Since confirmation bias is a natural product of the survival tools that make us human; it is a natural part of who we are and permeates all human endeavors, to varying degrees. It is unavoidable unless we remain conscious of it; knowing that it exists and paying attention when we notice it can help to mitigate its effects,.
In virtually every primitive society, humans were sacrificed by their fellows in order to mollify, please, or otherwise manipulate their gods (or, much more rarely, their god). One of the most infamous examples is the Aztec civilization, which sacrificed millions of individual men, women, and children. Estimates vary considerably, from 20,000 humans sacrificed per year to 250,000 per year. They boasted that at one of their consecration ceremonies (in the fifteenth century), they sacrificed 80,400 prisoners in four days (This number was probably inflated to make them seem fearsome).
Quite frequently, the cult of a particular tradition sacrificed virgins, and it’s not hard to imagine why, considering how powerful virginity is, intuitively.
Let’s do a thought experiment. Imagine you’re exactly as you are today, from the perspective of how your brain and body work, but you don’t know algebra, how to turn on a light bulb, or how to read edifying articles like this (Congratulations on your good taste, by the way).
You are, in effect, a modern man without modernity, the sort of individual that we might call a savage (whether or not we’d say that particular word out loud in recent years). It is important to note that our species has not changed for thousands of generations (or hundreds, if you’re a young earth creationist). Only the accumulated, shared experiences passed down through traditions and written records have changed. But the man and woman you see on the street in a tie and pantsuit are no different from Adam and Eve (or Fred and Wilma, if you prefer), except for what they have learned.
Now, your thought-experiment savage self is exactly like you are, modern self, an intelligent person who is pretty good at planning his day and getting all of the calories he needs to go about his business. You wear a string of leaves around your waist because it is unseemly to be seen without one. You memorize endless facts about your favorite stone-chucker (in the PaleOlympics), because you would appear an unmanly fool in hunting parties without the appropriate level of sports knowledge.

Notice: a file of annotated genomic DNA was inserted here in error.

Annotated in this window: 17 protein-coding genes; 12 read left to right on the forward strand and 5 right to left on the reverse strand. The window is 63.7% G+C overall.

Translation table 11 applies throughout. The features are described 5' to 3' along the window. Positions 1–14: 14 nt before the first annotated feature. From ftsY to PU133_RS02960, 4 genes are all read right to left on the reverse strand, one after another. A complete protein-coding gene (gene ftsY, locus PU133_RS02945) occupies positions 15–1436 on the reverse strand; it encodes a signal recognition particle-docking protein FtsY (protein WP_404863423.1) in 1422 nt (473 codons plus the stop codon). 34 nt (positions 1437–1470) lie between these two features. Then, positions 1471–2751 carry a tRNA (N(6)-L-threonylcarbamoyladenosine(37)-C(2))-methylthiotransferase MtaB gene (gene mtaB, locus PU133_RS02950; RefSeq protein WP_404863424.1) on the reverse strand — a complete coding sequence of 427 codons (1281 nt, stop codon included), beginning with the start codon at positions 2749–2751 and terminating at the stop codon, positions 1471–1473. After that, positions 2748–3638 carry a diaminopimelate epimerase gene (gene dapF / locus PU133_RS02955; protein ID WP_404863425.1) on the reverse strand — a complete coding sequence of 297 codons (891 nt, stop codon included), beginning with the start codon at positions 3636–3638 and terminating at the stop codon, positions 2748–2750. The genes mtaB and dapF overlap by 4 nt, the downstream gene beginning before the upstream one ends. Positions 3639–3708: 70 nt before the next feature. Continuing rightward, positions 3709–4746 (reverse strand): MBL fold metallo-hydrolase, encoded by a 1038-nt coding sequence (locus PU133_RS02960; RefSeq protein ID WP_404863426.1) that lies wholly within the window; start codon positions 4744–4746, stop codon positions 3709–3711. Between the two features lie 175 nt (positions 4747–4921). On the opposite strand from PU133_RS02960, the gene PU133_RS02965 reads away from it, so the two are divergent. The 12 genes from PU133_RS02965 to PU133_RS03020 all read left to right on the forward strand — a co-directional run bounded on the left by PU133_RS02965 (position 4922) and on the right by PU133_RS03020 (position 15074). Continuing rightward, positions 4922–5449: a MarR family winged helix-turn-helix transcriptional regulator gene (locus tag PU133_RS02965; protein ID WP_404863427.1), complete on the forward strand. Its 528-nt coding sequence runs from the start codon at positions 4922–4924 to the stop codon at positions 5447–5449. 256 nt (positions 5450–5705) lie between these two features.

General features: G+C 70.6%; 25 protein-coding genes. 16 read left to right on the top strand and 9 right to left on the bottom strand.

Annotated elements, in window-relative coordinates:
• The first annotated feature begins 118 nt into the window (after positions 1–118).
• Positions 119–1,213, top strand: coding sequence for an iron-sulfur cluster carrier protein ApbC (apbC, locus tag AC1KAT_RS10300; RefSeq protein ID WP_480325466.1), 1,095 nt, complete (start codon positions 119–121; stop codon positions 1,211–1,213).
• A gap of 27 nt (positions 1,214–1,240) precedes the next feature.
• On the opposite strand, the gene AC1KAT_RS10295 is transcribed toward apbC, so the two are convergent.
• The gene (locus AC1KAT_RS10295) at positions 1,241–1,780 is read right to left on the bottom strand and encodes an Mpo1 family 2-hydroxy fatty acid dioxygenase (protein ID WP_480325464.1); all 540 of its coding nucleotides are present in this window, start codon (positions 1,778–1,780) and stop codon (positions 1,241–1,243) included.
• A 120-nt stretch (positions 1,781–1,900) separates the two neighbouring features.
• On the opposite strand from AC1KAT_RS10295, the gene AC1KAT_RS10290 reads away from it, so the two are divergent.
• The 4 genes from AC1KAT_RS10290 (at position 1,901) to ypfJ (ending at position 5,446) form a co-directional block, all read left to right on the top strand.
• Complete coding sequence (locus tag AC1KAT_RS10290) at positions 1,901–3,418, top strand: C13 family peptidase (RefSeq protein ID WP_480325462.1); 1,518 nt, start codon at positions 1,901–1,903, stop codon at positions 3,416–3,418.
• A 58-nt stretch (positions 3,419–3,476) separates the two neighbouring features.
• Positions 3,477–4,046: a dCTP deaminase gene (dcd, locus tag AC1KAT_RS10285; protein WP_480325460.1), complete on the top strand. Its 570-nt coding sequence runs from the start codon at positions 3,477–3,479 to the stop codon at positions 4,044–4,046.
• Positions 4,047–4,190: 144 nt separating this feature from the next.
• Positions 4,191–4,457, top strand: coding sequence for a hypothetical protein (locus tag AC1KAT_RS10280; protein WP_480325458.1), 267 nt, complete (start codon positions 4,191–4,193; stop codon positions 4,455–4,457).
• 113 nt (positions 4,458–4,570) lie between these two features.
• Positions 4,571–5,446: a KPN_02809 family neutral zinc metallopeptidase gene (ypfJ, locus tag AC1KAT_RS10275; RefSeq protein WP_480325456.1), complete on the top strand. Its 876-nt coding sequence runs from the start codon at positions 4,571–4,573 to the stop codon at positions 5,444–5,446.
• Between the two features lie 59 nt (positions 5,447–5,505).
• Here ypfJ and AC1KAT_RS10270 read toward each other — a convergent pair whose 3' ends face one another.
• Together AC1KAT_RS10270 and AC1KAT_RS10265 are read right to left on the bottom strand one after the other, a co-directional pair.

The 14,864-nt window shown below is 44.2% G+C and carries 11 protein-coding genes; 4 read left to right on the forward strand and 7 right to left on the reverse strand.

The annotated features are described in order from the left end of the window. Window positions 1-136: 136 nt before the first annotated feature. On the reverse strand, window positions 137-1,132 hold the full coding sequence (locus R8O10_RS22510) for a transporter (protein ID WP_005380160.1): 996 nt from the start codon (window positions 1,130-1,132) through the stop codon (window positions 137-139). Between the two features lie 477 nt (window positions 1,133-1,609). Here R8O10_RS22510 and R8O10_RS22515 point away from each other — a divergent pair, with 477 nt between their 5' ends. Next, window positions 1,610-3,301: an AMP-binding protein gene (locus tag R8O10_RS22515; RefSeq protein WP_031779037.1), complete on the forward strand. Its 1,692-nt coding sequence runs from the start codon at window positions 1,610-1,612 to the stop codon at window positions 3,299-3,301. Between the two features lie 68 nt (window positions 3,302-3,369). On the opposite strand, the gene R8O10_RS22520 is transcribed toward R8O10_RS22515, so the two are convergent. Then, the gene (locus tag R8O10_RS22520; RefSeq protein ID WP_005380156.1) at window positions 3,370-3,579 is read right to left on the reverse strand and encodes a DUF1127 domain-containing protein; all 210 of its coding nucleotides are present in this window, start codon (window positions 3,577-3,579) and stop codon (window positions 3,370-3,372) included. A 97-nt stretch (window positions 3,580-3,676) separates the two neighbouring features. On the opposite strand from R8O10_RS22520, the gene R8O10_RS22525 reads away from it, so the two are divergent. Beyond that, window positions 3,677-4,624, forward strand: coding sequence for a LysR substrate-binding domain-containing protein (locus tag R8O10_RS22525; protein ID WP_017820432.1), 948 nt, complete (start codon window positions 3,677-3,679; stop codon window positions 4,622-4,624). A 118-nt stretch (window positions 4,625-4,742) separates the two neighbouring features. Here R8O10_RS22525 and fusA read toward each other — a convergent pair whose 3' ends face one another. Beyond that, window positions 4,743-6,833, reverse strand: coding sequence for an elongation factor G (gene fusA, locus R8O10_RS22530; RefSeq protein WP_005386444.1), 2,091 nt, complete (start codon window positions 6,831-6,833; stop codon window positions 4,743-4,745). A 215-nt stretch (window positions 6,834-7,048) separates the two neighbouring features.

As you imagine yourself, be creative. Perhaps you think that the heavens are pleased with you, particularly if you flap your arms in a certain way, which you were taught as a child until it became a muscle memory. You have a dozen wives, which reflects your high social status.
What savage-you doesn’t know is that set of things that modern-you was taught, such as how humidity rises, accumulates in clouds, becomes more concentrated, mixes with a bit of dust, and falls back to earth as rain. Primitive-you has learned from mom and dad that Mardek the Munificent, a bird-headed lion god, sends rain based on his pleasure with the tree people of Totunga (That’s you and your kin), and y’all keep him pleased by offering up a virginal daughter once a month (chosen by the drawing of lots among families owning less than seventeen shiny stones). The priests are humane individuals and give her a drink that takes away the pain before placing her onto the burning pyre.
This month, maybe the day after the virgin is sacrificed, rain comes. Last month, it was a week later. One time last year, no rain came after the sacrifice. A thorough investigation in that case led to the conclusion that the sacrificed young woman had spent a little too much time with that boy who’s nothing but trouble and is destined, someday, to be a drunkard, a tribal chieftain, or both. After an extra-hearty three-virgin sacrifice the next month, rain returned plentifully (eventually).
The virgin-sacrifice ritual arose twenty generations ago, when a pioneering man called Enkidooright had a vision, after a particularly long drought, of how to please the rain god Mardek, and that was by giving him the greatest gift one can--a beloved child (preferably someone else’s, which explains the seventeen-shiny-stone exception).